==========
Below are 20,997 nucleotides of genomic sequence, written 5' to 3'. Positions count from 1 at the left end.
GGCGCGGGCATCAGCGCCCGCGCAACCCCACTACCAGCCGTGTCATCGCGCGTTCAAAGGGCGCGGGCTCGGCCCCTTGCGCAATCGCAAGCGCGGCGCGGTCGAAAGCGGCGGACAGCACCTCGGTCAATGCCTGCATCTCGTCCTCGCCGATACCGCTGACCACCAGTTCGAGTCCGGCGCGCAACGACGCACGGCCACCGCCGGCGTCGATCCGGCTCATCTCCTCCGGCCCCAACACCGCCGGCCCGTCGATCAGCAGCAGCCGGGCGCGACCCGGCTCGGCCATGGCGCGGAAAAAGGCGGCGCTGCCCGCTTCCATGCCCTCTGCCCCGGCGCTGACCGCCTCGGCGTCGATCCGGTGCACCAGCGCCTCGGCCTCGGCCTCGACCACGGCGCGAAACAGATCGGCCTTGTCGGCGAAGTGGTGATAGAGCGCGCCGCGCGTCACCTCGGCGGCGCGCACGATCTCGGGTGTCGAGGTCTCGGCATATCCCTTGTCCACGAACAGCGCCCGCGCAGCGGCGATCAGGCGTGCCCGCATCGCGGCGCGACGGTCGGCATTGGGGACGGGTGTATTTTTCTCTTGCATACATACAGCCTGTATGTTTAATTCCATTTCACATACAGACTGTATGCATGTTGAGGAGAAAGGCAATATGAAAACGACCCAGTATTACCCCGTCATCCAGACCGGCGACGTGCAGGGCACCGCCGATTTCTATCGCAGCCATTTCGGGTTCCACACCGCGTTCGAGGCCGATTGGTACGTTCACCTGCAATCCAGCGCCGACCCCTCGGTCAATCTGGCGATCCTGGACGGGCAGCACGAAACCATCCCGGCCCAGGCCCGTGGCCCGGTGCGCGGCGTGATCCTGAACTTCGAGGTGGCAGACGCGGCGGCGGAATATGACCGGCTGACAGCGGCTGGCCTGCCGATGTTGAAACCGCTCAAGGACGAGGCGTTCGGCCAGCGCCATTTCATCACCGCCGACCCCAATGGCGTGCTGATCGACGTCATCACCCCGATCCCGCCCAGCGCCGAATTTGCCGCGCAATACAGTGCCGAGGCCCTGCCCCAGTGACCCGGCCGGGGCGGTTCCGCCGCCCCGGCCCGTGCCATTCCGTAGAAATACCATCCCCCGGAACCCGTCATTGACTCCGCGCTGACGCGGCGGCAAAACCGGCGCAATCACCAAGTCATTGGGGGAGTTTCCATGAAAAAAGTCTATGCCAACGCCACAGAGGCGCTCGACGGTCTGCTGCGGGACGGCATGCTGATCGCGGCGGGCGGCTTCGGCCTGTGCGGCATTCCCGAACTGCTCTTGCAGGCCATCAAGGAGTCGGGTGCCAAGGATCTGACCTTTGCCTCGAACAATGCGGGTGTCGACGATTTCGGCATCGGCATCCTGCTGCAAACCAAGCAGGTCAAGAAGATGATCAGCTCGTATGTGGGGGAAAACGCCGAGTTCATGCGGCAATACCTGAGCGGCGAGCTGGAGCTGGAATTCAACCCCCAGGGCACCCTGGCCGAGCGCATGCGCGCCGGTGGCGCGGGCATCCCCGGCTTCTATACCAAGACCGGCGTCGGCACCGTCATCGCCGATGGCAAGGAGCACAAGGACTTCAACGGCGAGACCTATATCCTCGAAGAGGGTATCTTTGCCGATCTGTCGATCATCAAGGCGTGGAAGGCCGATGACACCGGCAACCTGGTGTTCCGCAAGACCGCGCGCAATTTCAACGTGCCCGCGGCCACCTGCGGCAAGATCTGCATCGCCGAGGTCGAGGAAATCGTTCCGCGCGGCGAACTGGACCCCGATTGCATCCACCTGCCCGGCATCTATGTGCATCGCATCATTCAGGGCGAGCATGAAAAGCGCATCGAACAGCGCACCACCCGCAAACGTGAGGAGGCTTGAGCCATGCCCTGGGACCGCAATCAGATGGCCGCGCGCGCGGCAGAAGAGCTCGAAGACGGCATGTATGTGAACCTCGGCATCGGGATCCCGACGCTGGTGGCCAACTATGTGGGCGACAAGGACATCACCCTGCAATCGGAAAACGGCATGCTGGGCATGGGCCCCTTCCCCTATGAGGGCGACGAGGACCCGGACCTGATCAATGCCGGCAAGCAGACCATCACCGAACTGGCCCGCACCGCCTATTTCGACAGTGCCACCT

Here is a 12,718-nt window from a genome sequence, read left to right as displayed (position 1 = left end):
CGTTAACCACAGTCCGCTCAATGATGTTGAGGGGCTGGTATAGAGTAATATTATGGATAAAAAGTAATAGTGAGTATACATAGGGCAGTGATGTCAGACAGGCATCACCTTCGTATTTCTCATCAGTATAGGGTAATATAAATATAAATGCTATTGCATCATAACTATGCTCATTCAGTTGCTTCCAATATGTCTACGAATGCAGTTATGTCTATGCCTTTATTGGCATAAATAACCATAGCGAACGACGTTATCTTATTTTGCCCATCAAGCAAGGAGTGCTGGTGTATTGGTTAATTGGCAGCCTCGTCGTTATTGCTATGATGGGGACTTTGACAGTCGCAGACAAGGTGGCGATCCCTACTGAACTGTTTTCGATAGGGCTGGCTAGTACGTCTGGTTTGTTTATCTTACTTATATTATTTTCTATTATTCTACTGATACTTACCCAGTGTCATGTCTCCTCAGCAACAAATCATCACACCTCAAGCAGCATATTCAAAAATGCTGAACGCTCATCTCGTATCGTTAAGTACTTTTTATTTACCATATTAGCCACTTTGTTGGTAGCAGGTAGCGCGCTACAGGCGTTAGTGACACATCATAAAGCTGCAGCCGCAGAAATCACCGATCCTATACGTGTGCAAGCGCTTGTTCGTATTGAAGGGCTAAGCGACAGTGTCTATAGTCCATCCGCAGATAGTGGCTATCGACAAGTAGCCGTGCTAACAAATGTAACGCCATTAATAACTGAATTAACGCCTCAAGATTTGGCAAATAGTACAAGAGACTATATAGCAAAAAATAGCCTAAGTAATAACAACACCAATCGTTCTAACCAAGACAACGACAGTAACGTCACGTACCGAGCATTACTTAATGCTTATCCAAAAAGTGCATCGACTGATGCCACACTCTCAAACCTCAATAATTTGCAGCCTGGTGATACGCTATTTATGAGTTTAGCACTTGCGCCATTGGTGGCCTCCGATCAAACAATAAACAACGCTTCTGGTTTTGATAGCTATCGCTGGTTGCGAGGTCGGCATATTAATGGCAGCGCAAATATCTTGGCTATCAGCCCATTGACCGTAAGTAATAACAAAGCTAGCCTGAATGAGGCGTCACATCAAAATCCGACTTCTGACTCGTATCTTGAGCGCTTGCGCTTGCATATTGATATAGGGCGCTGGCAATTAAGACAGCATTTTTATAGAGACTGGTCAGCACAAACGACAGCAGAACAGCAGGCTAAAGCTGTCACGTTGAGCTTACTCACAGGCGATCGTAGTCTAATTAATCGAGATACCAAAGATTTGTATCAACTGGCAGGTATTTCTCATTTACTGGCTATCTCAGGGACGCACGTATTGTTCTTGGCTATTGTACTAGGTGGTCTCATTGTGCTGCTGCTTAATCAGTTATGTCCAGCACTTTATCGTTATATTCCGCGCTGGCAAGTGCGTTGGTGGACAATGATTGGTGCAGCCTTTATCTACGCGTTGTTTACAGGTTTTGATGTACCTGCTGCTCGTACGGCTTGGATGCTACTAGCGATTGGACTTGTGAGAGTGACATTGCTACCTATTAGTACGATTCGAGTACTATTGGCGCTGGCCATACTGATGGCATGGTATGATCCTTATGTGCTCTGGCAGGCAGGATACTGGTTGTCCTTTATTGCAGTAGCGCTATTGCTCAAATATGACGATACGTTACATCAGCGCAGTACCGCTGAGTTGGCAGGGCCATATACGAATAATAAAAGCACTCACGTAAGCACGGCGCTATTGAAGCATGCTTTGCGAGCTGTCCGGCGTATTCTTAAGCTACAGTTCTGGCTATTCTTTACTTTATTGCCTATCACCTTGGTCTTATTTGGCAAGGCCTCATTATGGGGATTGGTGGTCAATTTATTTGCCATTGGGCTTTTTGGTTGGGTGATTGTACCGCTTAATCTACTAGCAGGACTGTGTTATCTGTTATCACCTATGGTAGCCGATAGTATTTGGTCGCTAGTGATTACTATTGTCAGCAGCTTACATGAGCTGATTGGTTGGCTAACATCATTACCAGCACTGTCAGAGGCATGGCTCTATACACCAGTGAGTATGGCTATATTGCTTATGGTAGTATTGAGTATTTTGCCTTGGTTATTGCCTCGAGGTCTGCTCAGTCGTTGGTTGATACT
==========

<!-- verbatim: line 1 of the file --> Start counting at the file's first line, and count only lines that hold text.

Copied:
Below are 20,997 nucleotides of genomic sequence, written 5' to 3'. Positions count from 1 at the left end.